“We hope these countries will be honestly committed to what they have said and respect Iran’s right to have a fuel cycle and practically prove that in the steering committee meeting on March 24,” said foreign ministry spokesman Hamid Reza Asefi in a statement on Saturday.
Asefi was reacting to Friday’s declarations in Paris during a summit of French and Russian presidents Jacques Chirac and Vladimir Putin, German Chancellor Gerhard Shroeder and Spanish Prime Minister Jose Luis Rodriguez Zapatero.
“No country should be deprived of peaceful nuclear technology,” Asefi said.
Iran “has repeatedly announced it is not seeking mass destruction weapons and its peaceful nuclear activities are totally for non-military purposes,” he asserted.
Britain, France and Germany have been negotiating for the EU with Iran since December to secure “objective guarantees” that the government will not use its atomic energy programme to acquire nuclear weapons.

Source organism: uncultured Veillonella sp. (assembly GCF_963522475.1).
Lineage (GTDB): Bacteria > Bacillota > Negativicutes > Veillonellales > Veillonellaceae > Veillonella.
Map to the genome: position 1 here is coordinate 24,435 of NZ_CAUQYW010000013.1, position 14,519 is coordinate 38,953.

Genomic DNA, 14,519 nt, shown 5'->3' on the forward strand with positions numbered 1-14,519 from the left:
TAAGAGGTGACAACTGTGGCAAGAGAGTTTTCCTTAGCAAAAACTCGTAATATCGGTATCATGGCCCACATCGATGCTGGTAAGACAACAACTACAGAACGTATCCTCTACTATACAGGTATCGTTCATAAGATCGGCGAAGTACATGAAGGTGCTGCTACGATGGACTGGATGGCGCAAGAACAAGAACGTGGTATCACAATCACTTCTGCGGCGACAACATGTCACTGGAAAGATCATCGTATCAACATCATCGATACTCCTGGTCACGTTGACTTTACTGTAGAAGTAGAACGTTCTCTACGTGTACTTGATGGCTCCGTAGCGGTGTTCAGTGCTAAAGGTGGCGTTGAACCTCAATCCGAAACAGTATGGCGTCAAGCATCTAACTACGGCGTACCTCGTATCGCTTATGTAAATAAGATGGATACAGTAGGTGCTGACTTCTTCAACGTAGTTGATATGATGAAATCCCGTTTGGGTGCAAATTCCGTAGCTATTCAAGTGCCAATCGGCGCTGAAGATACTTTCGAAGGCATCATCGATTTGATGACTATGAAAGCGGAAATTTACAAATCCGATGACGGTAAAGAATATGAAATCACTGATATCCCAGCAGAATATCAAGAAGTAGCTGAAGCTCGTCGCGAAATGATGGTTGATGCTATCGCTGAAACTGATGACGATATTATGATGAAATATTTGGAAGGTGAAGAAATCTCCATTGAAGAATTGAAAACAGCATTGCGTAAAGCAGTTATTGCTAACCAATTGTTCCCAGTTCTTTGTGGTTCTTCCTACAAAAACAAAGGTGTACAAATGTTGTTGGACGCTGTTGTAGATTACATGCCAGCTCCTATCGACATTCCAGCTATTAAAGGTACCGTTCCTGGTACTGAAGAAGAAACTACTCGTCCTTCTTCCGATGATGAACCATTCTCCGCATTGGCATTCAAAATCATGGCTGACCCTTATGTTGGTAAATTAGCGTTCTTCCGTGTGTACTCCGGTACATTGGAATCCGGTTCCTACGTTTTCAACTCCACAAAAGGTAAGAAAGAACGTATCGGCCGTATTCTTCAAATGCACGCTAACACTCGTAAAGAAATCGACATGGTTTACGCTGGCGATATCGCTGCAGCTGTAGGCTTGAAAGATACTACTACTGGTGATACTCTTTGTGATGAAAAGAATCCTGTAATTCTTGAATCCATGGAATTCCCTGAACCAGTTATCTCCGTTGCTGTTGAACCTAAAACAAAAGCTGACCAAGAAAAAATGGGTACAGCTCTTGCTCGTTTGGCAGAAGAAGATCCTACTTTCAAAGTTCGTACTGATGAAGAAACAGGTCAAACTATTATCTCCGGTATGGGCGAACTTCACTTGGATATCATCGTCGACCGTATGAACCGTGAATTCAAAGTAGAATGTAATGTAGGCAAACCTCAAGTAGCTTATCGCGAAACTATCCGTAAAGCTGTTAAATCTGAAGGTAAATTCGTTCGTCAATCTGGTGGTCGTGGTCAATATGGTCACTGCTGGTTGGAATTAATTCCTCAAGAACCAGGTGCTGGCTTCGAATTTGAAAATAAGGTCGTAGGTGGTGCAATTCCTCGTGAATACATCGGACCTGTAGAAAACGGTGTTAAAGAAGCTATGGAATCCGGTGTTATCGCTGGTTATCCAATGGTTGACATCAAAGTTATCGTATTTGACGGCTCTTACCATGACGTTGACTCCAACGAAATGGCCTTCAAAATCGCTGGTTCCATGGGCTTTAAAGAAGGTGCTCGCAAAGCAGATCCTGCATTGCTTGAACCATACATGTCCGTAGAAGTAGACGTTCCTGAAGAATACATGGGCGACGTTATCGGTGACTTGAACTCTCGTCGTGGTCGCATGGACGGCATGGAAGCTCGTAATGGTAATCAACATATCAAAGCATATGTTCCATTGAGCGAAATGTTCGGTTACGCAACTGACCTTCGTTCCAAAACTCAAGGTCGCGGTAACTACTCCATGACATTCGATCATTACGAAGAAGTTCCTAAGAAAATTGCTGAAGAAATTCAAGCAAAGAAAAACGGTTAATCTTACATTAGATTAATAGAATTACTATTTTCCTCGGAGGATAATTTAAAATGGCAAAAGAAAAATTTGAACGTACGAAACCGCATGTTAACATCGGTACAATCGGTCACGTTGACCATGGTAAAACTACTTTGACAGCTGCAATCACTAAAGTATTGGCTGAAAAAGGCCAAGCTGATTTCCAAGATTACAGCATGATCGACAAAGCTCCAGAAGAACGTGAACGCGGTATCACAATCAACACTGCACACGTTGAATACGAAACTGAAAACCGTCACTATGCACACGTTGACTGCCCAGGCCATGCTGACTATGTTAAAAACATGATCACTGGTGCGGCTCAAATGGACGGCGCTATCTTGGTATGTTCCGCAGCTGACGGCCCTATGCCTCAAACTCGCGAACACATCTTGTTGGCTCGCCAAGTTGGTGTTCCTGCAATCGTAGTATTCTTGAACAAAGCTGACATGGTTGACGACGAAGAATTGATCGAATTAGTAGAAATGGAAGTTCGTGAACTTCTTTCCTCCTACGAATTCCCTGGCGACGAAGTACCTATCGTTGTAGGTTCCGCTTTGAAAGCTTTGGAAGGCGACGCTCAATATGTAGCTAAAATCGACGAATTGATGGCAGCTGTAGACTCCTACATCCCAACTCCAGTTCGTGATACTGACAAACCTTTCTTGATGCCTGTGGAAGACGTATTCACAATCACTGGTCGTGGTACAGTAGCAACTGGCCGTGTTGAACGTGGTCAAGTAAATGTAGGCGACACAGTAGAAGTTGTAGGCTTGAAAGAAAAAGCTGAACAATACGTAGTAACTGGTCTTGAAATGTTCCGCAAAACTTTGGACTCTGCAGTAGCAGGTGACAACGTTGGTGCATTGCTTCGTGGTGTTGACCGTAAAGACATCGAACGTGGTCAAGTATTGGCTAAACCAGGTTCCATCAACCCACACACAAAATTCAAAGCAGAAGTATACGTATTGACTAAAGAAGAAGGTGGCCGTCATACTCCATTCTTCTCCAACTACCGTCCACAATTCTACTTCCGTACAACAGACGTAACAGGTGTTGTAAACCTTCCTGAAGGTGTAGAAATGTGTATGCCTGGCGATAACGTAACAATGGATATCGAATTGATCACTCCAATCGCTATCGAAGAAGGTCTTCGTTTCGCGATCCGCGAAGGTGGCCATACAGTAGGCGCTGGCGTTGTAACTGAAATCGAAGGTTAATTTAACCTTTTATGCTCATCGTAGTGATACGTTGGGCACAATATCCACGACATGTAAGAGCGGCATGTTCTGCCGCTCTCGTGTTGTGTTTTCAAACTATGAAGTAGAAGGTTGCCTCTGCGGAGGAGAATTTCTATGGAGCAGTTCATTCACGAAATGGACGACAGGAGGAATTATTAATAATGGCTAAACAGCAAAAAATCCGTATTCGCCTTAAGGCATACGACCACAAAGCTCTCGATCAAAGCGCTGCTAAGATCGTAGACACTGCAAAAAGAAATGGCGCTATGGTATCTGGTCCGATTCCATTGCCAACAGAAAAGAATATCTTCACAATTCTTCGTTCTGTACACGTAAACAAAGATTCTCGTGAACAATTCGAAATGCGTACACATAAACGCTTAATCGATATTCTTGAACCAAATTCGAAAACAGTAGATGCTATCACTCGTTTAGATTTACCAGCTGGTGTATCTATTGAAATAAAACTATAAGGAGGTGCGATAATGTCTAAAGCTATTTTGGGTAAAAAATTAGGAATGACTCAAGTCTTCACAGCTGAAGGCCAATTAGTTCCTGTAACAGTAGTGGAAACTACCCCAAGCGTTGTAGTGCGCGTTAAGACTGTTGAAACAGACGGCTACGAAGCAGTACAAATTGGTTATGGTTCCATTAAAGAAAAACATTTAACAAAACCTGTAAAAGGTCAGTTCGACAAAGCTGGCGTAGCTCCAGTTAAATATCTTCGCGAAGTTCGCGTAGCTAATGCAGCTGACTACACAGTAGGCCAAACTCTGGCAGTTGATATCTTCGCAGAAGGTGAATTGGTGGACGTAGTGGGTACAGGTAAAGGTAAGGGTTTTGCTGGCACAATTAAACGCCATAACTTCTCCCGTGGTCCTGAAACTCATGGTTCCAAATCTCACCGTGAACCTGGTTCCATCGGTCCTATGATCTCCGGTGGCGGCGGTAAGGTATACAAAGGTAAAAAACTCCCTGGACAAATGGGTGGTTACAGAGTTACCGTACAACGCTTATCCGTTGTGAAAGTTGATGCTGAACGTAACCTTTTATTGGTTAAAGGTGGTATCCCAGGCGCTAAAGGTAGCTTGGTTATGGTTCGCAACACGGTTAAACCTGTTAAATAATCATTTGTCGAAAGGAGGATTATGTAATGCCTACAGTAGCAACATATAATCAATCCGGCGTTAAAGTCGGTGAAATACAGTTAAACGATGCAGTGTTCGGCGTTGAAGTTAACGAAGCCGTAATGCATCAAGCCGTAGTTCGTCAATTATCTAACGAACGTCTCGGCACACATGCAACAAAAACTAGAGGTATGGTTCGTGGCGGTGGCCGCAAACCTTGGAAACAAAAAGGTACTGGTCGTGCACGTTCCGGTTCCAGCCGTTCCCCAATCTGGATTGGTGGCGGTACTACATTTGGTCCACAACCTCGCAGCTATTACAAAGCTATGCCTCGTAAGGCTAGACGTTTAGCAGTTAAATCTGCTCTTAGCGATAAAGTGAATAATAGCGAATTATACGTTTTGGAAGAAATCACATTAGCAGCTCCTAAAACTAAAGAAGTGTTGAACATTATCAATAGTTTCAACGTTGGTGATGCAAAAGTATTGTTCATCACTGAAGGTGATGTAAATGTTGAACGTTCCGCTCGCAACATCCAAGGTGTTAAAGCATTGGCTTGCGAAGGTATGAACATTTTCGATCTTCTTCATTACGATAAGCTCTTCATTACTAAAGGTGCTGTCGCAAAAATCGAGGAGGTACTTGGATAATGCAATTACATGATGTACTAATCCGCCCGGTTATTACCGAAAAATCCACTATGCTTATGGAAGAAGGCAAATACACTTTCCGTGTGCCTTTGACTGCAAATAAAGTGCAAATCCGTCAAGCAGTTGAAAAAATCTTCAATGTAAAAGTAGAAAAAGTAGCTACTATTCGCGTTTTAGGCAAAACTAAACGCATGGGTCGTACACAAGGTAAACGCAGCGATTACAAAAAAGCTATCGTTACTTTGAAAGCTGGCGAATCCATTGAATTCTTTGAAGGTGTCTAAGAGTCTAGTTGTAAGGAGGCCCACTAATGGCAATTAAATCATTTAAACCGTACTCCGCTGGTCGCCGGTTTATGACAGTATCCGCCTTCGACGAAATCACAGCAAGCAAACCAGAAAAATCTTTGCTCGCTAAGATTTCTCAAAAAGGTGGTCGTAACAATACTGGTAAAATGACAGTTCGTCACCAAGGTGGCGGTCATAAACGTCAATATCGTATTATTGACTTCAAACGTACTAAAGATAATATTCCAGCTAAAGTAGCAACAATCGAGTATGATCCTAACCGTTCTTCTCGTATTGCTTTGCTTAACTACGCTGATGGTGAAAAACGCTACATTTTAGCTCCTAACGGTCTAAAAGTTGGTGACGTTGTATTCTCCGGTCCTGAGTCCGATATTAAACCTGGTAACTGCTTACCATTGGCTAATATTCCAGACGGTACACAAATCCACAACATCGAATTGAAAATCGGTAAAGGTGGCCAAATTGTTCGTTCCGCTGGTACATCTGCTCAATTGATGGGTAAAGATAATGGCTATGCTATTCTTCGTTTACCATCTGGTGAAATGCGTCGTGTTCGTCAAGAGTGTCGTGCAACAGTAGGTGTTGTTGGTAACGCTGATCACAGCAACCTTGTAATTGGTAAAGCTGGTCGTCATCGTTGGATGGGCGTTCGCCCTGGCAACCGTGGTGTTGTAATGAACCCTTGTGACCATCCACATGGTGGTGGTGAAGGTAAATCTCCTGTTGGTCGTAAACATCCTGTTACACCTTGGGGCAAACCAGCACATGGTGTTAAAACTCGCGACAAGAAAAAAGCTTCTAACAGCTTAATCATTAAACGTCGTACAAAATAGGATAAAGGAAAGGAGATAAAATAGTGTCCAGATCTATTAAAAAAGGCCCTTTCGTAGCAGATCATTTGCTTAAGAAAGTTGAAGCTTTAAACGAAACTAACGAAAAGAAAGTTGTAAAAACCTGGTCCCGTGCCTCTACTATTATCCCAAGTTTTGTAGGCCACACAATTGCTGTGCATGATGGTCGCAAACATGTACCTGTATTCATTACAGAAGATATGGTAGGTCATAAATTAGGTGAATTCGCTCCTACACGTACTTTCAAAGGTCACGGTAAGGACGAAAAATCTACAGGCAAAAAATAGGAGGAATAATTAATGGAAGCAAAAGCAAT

The EU would like Iran to give up
Ideally, the European Union would like Iran permanently to give up uranium enrichment, which makes what can be fuel for civilian nuclear reactors but also the explosive core of atomic bombs.
In exchange, the three European governments are offering Iran a package of trade, security and technology incentives.
Iran insists it does not even consider abandoning enrichment to be on the table in the talks, despite its having temporarily
suspended enrichment as a confidence-building measure.
A new round of negotiations is due to start in Paris on Wednesday. A steering committee has to evaluate work done since December and decide how negotiations can go on.
Schroeder and Chirac said on Friday they saw no contradiction between Europeans’ efforts and Russia’s nuclear cooperation with Iran.